When hired as Utah head coach in 2011, Larry Krystkowiak took on what at the time was a monumental task. The program, which finished below .500 in each of the two seasons prior to Krystkowiak’s arrival, was making the move from the Mountain West to the Pac-12 and a lot of work needed to be done to ensure that the program would not only be competitive in its new home but successful as well.
That first team won just six games, but Krystkowiak and his staff steadily rebuilt the Utah program, and last season the Runnin’ Utes made their first Sweet 16 appearance since 2005. Late Friday night Utah took another step forward, as they advanced to the Pac-12 tournament title game for the first time in program’s brief history in the conference with an 82-78 overtime win over No. 3 seed California.
Lorenzo Bonam’s coast to coast drive for a layup that left his hand just before time expired pushed the game into overtime, and in the extra session the Runnin’ Utes were able to grab control of the game and hold off the Golden Bears in the end.
Last year’s team had a first round draft pick in Delon Wright, and this year’s group is anchored by a projected lottery pick in sophomore center Jakob Poeltl. Poeltl’s ability to not only score from 15 feet and in but also find open teammates makes him a tough matchup. And with this being the case, Cal made the decision to defend him straight up as opposed to sending double teams on the catch or first dribble.
As a result Poeltl finished the game with 29 points and 11 rebounds, outplaying the Golden Bear front line. What helped Cal was the fact that Utah shot just 7-for-21 from three, and fellow forward Kyle Kuzma had a quiet night with just five points. But Bonam added 18 points, and senior Brandon Taylor adding 12 points on 4-for-8 shooting from the field.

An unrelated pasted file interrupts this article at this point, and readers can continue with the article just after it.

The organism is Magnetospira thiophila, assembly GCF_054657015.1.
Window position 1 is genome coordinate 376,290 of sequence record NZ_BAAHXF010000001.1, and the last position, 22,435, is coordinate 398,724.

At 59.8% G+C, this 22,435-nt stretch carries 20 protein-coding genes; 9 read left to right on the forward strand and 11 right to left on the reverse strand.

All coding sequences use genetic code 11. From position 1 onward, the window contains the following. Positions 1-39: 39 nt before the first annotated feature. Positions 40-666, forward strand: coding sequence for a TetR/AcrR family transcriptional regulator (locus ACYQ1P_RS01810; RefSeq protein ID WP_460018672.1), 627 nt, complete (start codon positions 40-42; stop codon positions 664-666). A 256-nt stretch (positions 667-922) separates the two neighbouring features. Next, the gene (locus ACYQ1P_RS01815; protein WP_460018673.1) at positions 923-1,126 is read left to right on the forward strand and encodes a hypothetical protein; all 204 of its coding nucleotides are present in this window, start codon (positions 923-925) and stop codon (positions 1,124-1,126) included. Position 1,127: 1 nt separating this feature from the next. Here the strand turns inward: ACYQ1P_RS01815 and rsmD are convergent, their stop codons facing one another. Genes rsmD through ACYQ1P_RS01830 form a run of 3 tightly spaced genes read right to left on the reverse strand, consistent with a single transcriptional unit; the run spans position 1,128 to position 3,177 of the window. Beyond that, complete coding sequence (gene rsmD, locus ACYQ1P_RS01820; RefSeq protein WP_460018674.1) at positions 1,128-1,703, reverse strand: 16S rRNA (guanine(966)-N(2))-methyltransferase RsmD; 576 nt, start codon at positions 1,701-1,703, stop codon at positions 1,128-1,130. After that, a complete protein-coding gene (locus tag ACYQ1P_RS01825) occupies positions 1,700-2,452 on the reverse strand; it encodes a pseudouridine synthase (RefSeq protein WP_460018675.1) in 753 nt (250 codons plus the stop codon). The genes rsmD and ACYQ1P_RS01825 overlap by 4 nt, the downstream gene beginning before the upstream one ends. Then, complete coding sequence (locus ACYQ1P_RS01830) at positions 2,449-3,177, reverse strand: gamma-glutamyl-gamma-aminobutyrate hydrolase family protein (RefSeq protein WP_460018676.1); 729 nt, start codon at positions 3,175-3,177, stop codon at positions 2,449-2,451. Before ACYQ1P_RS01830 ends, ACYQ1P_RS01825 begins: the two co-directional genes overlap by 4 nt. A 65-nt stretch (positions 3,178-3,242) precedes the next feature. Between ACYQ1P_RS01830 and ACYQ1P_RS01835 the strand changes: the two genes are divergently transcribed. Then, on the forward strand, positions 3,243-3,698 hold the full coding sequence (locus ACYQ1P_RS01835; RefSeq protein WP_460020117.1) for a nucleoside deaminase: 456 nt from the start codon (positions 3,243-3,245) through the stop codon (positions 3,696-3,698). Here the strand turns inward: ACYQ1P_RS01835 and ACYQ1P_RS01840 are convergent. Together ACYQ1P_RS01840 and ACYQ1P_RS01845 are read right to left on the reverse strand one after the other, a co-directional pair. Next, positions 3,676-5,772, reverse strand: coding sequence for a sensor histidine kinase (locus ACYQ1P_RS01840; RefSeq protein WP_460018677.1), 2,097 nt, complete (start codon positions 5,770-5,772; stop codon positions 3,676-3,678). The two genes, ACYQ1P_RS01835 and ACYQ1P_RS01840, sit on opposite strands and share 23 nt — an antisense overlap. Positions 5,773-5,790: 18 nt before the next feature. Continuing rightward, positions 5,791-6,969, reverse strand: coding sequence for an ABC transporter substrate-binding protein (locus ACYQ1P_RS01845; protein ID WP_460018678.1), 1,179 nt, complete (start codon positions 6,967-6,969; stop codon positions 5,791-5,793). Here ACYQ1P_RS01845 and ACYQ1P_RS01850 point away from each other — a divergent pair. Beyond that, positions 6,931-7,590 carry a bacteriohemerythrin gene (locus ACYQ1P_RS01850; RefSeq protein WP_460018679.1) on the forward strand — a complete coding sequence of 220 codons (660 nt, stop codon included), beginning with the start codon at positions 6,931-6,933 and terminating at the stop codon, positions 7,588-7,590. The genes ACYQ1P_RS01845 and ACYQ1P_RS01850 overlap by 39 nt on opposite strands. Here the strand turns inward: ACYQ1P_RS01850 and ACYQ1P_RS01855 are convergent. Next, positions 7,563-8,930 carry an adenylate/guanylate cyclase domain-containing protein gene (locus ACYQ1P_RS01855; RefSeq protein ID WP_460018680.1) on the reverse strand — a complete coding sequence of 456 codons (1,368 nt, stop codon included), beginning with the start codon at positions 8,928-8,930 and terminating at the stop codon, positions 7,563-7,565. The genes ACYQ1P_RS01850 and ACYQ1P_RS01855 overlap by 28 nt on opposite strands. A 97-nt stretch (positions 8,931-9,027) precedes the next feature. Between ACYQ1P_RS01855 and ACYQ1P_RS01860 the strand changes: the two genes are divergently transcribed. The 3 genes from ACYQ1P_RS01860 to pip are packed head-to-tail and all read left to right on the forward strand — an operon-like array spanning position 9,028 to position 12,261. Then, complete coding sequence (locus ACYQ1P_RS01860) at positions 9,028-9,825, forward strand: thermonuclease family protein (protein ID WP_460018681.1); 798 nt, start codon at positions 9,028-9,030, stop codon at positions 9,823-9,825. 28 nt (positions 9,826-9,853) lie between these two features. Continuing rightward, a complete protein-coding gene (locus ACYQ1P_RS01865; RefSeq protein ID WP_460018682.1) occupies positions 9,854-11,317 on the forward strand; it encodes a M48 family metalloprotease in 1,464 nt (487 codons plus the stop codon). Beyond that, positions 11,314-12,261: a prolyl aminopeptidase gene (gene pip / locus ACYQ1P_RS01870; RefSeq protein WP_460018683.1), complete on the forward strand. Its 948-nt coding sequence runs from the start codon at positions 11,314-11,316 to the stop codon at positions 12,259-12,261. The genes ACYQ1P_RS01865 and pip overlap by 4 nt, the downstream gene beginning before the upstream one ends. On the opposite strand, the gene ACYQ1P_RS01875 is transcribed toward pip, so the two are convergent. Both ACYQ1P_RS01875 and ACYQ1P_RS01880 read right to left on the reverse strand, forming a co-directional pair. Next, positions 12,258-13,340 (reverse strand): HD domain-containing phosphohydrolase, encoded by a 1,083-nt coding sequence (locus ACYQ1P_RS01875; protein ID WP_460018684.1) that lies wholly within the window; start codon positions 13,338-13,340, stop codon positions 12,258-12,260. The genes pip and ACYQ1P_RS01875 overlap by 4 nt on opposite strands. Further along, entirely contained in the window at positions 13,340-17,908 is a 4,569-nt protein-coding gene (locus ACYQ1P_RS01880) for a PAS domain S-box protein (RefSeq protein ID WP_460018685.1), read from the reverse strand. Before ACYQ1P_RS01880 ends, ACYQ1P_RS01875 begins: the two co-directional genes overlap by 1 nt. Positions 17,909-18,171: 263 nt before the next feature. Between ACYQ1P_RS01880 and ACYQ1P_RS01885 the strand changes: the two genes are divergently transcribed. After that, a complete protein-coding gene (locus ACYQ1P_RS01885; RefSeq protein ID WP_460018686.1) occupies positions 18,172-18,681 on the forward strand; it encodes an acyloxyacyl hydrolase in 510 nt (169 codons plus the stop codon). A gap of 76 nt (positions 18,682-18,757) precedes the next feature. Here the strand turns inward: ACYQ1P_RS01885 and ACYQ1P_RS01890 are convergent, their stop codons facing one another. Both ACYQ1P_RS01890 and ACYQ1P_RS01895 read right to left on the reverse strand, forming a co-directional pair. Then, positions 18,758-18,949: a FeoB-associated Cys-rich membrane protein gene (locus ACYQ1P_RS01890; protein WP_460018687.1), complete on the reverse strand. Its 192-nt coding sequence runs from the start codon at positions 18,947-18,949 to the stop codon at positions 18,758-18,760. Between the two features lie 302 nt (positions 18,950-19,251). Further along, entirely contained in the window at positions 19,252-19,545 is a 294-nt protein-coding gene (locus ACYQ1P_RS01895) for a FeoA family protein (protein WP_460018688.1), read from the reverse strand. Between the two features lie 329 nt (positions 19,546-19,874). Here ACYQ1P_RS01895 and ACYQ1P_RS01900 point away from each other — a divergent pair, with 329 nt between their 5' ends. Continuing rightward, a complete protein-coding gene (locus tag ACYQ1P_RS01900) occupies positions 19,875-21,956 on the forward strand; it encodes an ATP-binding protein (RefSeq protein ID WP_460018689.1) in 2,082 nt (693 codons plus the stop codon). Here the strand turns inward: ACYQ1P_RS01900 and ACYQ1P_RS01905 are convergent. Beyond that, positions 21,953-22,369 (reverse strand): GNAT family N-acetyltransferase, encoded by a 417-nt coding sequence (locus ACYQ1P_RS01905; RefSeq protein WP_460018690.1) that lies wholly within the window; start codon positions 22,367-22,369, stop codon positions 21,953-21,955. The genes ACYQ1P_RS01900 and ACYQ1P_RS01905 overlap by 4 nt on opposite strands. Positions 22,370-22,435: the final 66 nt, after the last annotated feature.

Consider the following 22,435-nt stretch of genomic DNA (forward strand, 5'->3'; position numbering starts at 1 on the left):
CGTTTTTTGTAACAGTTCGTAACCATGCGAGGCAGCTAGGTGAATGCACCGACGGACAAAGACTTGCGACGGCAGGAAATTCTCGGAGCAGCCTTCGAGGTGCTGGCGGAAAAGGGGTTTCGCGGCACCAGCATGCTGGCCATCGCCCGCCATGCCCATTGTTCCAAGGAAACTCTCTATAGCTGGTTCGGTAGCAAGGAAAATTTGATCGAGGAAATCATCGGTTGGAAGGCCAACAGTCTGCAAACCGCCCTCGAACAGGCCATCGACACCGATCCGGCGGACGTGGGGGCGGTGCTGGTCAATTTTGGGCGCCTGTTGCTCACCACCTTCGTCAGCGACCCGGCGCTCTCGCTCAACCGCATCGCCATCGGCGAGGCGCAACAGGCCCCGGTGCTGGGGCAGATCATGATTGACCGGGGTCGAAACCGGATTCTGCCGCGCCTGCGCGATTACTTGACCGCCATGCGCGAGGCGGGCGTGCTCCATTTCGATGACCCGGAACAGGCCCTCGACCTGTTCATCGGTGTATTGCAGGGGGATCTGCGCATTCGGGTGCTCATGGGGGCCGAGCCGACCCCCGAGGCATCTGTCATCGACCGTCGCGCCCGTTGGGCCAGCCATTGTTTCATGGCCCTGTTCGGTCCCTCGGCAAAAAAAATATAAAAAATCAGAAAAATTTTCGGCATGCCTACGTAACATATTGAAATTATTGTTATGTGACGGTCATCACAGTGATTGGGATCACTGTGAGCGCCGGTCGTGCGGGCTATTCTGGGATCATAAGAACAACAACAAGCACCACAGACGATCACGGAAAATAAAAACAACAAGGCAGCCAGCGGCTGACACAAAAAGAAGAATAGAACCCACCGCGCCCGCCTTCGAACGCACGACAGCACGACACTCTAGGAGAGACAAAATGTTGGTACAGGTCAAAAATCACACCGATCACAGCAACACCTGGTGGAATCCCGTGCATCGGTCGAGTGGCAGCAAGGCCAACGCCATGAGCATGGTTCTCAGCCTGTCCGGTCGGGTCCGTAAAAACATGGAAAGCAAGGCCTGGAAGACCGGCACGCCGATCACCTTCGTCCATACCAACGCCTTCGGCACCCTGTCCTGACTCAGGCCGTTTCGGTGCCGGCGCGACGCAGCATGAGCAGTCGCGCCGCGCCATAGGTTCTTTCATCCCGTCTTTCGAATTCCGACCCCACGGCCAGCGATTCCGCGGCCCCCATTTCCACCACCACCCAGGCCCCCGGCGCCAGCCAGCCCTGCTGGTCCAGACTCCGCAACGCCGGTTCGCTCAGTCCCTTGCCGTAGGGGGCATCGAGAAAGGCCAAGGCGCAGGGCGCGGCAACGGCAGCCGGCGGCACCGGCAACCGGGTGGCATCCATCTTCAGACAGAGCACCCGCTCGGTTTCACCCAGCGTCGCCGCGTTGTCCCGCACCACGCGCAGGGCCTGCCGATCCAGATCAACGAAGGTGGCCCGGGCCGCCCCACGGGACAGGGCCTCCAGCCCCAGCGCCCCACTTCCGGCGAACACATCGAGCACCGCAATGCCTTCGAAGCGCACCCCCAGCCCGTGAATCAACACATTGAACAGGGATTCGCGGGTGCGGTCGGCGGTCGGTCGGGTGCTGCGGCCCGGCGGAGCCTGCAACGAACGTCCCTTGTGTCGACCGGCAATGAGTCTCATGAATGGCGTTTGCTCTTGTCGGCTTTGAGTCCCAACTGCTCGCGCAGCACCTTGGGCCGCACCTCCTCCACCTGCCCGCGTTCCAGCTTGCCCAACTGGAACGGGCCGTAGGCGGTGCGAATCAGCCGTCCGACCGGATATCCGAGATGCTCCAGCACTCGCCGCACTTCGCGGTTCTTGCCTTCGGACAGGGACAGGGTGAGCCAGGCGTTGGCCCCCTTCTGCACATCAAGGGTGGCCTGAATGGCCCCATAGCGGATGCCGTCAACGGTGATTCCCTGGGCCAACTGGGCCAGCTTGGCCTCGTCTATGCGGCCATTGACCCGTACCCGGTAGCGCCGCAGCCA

Both teams found the going tough at times offensively, with Cal’s Jaylen Brown shooting 3-for-17 from the field and fellow freshman Ivan Rabb being held in check until he made a couple key shots late in regulation. But in the extra session it was Utah that executed well enough to get the shots they needed to pick up the win. That goes hand in hand with the questions some have asked regarding the Golden Bears’ ability to finish close games against quality competition.
Cal’s done a very good job of this at home, where they finished the season undefeated, but that hasn’t carried over into games away from home. There was the loss at Virginia in December, and the collapse at Arizona just last week. Of course there’s no shame in losing to a Virginia, Arizona or Utah, but given the talent and the teams they’ll need to beat in order to make a run deep into the NCAA tournament Cal needs to get better in tight situations.
While Cal will return home to get ready for the NCAA tournament, Utah will look to come up with a strategy that can be successful against an Oregon team that swept the season series. And in Utah’s fifth season as a member of the Pac-12, a win over the Ducks would be a watershed moment for a program that has steadily developed into one capable of sustaining (and building upon) this success for years to come.